Waste Not, Want Not

November 15, 2017

This matter of flaring associated gas from unconventional shale plays has always pissed me off, big time. Its necessary, for brief periods of time awaiting evaluation  of newly drilled well(s) and the build-out of infrastructure to gather that gas; I get that. But if the shale oil industry can boast about "drillable locations" on its acreage blocks, to the tune of  thousands, and pretty much all shale oil wells are going to make gas, why wait to build out gathering systems? It's bullshit. Sorry. I particularly dislike how flared gas, going up in vapor  and not generating a penny of revenue, is used in BOE determinations, EUR estimates and predicting well economics for the benefit of stock investment presentations and sales pitches to lenders. Where I come from that's called lying.

 

Shale operators  did not gather associated gas in the Bakken  of North Dakota for the first seven years of its existence; there is no telling how many hundreds of billions of MCF's got wasted in North Dakota before the NDIC put their foot down and changed flaring rules.

 

Flaring rules tightened in Texas in 2012-2013 and there was less of it in the Eagle Ford as a result; now it appears takeaway capacity in the Permian is restricted and flaring may be on the rise again. New Mexico, a very significant part of the Permian "boom," has very lax flaring rules.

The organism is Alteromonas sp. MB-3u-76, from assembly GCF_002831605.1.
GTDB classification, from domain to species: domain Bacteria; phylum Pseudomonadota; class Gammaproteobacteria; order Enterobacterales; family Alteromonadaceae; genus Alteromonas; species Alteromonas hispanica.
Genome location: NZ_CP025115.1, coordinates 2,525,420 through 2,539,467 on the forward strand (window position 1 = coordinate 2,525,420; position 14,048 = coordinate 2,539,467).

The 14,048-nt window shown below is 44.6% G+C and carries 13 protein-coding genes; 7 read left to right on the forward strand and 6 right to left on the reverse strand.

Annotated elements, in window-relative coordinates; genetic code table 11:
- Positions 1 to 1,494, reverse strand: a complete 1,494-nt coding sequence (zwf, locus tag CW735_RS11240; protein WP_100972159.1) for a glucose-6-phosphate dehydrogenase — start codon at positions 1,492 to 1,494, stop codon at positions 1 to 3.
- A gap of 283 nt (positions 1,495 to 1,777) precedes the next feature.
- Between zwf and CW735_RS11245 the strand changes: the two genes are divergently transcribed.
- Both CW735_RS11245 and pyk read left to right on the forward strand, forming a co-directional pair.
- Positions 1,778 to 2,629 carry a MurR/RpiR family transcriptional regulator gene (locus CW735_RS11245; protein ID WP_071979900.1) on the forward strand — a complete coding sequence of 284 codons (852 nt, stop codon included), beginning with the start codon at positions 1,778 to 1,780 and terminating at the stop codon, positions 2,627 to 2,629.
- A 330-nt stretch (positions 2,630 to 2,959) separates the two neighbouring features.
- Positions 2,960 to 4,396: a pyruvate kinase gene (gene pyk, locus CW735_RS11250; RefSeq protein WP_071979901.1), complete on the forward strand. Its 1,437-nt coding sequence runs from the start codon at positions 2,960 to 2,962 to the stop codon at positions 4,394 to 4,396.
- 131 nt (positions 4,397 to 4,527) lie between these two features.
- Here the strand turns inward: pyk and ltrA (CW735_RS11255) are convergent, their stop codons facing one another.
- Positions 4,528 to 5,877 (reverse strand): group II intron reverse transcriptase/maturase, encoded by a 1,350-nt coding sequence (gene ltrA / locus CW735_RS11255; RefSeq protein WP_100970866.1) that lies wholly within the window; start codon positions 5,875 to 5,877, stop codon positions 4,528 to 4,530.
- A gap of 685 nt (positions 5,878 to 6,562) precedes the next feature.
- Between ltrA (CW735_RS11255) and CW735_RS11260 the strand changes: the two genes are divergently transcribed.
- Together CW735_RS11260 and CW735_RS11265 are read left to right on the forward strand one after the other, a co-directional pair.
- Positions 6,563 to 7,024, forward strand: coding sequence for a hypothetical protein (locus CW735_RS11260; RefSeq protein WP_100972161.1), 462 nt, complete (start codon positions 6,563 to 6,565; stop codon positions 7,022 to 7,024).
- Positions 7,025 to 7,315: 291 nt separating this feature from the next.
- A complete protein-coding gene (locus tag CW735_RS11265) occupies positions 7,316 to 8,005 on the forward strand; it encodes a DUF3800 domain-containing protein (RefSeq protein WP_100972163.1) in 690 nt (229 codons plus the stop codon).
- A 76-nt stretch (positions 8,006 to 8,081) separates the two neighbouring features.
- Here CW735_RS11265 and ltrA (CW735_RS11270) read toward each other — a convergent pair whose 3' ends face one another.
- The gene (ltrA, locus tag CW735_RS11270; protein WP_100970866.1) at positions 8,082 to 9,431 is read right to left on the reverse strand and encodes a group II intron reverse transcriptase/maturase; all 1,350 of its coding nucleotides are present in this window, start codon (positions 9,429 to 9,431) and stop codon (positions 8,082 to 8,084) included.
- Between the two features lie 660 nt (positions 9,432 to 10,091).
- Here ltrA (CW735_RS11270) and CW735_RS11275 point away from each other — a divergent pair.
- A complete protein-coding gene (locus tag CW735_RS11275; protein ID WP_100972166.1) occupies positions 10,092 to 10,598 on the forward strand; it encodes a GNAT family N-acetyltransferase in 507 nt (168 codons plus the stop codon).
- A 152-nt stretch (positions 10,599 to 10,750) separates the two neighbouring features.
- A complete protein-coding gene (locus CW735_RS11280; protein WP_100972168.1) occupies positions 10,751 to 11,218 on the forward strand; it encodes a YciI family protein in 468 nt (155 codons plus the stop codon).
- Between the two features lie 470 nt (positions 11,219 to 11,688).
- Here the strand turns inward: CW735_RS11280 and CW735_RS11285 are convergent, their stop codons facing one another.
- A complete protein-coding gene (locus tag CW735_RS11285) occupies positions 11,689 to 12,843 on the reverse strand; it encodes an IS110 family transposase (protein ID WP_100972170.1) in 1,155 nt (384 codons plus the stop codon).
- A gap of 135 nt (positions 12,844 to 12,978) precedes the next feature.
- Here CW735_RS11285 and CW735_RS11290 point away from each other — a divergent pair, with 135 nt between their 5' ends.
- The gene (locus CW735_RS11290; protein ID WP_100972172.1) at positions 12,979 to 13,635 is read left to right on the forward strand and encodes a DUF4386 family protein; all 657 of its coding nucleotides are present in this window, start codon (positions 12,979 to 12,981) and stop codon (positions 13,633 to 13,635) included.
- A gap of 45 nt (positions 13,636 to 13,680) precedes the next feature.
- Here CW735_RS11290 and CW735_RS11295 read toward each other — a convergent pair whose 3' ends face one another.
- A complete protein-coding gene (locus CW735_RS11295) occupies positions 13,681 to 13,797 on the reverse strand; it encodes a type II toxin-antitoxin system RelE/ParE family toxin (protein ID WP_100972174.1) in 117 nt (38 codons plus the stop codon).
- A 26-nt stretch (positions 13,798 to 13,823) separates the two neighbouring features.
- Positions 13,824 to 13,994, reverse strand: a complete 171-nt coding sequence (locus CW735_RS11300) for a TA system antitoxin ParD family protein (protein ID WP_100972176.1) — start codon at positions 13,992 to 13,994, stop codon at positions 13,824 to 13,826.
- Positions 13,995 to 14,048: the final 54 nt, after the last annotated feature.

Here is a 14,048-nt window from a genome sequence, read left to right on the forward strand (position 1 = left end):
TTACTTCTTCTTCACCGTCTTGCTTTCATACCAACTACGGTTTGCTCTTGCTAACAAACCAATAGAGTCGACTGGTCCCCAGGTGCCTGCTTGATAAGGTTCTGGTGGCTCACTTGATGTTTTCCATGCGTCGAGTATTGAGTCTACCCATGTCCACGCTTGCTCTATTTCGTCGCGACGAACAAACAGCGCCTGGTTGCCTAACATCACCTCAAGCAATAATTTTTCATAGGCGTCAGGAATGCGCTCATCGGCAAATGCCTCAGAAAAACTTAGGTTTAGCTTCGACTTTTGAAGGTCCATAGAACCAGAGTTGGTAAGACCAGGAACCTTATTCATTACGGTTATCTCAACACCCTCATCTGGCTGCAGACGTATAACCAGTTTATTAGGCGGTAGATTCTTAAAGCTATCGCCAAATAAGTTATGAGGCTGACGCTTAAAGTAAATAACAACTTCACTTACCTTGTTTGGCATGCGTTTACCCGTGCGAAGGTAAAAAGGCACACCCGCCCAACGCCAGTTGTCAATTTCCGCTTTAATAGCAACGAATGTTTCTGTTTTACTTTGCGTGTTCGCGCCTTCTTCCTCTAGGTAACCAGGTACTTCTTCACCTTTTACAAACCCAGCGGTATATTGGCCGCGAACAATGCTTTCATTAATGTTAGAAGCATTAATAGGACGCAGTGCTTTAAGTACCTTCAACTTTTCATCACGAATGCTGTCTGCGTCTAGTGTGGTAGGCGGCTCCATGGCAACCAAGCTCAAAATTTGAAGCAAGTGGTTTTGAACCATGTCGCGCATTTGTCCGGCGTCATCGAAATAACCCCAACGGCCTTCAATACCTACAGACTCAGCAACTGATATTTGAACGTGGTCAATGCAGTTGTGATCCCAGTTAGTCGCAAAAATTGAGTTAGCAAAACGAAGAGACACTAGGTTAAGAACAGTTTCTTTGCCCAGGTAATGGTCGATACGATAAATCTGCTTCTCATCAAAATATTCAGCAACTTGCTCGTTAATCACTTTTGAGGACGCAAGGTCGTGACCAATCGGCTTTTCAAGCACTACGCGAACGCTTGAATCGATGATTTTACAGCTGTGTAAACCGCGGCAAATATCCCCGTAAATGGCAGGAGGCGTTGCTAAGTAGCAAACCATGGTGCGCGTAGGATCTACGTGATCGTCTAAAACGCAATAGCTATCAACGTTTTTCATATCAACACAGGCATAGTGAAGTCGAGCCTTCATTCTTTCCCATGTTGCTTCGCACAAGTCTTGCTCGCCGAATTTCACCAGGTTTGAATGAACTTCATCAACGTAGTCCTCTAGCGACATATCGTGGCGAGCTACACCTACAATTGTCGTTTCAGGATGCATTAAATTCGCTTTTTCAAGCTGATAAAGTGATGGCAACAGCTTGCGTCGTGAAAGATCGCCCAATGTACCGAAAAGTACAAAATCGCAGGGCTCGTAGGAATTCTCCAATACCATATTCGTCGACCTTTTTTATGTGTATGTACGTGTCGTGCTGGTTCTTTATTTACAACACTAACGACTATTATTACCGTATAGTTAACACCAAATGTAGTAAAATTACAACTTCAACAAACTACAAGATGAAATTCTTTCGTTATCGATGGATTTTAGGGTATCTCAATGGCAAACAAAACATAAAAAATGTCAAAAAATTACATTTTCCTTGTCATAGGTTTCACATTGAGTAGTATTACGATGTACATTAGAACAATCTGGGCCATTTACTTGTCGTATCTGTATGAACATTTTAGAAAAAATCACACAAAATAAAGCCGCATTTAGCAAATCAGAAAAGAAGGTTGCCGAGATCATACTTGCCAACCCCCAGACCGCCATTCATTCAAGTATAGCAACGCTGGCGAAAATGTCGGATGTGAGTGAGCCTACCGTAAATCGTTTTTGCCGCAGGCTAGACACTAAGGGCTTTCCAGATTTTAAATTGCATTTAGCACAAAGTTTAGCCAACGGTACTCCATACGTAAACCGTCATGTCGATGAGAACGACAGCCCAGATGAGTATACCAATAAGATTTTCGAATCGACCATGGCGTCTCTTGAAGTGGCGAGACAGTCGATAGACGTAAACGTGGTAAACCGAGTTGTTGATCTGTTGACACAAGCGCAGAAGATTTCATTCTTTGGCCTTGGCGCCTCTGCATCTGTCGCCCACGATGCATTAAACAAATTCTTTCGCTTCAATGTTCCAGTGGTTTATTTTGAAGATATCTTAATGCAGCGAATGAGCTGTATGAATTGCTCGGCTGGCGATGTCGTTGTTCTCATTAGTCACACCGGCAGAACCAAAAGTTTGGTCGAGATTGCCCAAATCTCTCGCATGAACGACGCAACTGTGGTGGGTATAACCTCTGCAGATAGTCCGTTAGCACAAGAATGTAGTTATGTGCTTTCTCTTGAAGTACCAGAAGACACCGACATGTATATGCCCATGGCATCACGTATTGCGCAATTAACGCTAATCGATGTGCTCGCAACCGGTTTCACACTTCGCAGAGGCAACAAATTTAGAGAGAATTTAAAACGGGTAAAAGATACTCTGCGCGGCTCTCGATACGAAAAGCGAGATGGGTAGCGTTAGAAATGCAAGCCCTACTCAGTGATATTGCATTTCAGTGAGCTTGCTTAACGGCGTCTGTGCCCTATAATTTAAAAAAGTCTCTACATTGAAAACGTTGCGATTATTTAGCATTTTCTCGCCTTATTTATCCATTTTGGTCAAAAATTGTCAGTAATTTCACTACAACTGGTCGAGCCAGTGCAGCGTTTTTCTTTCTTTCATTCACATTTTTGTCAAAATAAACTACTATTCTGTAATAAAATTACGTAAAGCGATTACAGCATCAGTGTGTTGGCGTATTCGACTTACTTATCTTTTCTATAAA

I am no fan of the Environmental Defense Fund but its got a current point about flaring associated natural gas in the Permian Basin; its  a damn waste  of America's hydrocarbon resources. The shale industry, in all of its "technological" glory, has the where-with-all to stop that crap, tomorrow. 

 

And while I am ranting, in the same part of the world they're wasting all that natural gas, so Permian LTO can be exported to foreign countries for big price discounts (another waste of America's resources), the shale oil industry is now using 500-600,000 barrels of usable, fresh water per well for its new, bigger versions of fracs. One shale oil well potentially uses the same amount of water that 250,000 human beings can use in one day. Multiply that times 200 wells per month from both sub-basins in the Permian and now your talking about real water. And all the "rhetoric" about the shale oil industry out there using brackish water, and recycling produced water, or blended water to frac with; I've been in the Permian recently, seen where the water comes from, and the rhetoric is more bullshit. West Texas is an arid desert, it does not have that kind of water to waste. The annual rainfall of Midland is less than 15 inches.

Thanks to infillthinking.com, this is a Facebook posting from the mayor of Lamesa, Texas, north of Midland/Odessa, on 8 November 2017

 

The City of Lamesa

EMERGENCY ALERT FROM THE JOSH STEVENS, MAYOR OF LAMESA:

 

THE CITY IS OPERATING AT SEVERLY LOW WATER LEVELS. PLEASE BE PREPARED FOR A POSSIBLE WATER OUTAGE BY DAYS END. WE ARE ASKING PEOPLE TO BE PREPARED BY LETTING BAGS OF ICE MELTING IN A ICE CHEST FOR FLUSHING TOILETS AND HAVE BOTTLED WATER ON HAND FOR CONSUMPTION. WE ARE EXPECTING A DELAY IN WATER PRODUCTION FOR AT LEAST 24 HOURS. PLEASE MAKE ANY AND ALL ACTIONS NECESSARY FOR THIS POSSIBILITY.

 

America's hydrocarbon future is in the hands of idiots looking to make a quick buck and get out, before the doo-doo hits the fan. When W. Texas is out of drinking water the guys that caused it will be long gone.

 

 

Mike Shellman 

 

   

 

 

 

 

 

 

 

  

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